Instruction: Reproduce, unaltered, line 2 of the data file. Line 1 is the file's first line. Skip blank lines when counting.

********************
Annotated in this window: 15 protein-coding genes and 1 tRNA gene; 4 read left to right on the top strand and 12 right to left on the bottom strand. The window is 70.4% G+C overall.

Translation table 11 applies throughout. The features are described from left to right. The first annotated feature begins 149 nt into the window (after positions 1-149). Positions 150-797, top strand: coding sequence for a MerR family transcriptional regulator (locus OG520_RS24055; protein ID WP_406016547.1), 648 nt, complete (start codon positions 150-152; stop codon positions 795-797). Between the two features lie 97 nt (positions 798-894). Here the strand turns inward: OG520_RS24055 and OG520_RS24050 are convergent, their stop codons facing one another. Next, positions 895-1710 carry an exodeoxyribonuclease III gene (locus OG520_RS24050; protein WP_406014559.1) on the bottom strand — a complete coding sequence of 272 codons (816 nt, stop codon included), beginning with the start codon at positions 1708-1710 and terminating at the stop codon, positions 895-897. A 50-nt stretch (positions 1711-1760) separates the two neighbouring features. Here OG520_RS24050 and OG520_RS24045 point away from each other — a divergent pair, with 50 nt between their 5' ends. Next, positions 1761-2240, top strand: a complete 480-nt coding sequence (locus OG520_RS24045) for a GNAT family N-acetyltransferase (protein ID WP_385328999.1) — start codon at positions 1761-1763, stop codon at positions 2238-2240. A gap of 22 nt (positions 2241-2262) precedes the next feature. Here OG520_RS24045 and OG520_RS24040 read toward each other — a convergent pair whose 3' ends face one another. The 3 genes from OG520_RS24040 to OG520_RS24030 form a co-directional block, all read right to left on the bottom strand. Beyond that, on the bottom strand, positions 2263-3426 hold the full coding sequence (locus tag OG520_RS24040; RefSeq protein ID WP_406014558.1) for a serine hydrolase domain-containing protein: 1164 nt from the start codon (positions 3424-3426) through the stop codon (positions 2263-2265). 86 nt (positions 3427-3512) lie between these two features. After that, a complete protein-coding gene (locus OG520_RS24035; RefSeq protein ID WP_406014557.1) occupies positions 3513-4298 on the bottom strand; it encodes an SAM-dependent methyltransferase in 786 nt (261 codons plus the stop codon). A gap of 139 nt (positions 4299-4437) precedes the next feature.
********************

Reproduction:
Translation table 11 applies throughout. The features are described from left to right. The first annotated feature begins 149 nt into the window (after positions 1-149). Positions 150-797, top strand: coding sequence for a MerR family transcriptional regulator (locus OG520_RS24055; protein ID WP_406016547.1), 648 nt, complete (start codon positions 150-152; stop codon positions 795-797). Between the two features lie 97 nt (positions 798-894). Here the strand turns inward: OG520_RS24055 and OG520_RS24050 are convergent, their stop codons facing one another. Next, positions 895-1710 carry an exodeoxyribonuclease III gene (locus OG520_RS24050; protein WP_406014559.1) on the bottom strand — a complete coding sequence of 272 codons (816 nt, stop codon included), beginning with the start codon at positions 1708-1710 and terminating at the stop codon, positions 895-897. A 50-nt stretch (positions 1711-1760) separates the two neighbouring features. Here OG520_RS24050 and OG520_RS24045 point away from each other — a divergent pair, with 50 nt between their 5' ends. Next, positions 1761-2240, top strand: a complete 480-nt coding sequence (locus OG520_RS24045) for a GNAT family N-acetyltransferase (protein ID WP_385328999.1) — start codon at positions 1761-1763, stop codon at positions 2238-2240. A gap of 22 nt (positions 2241-2262) precedes the next feature. Here OG520_RS24045 and OG520_RS24040 read toward each other — a convergent pair whose 3' ends face one another. The 3 genes from OG520_RS24040 to OG520_RS24030 form a co-directional block, all read right to left on the bottom strand. Beyond that, on the bottom strand, positions 2263-3426 hold the full coding sequence (locus tag OG520_RS24040; RefSeq protein ID WP_406014558.1) for a serine hydrolase domain-containing protein: 1164 nt from the start codon (positions 3424-3426) through the stop codon (positions 2263-2265). 86 nt (positions 3427-3512) lie between these two features. After that, a complete protein-coding gene (locus OG520_RS24035; RefSeq protein ID WP_406014557.1) occupies positions 3513-4298 on the bottom strand; it encodes an SAM-dependent methyltransferase in 786 nt (261 codons plus the stop codon). A gap of 139 nt (positions 4299-4437) precedes the next feature.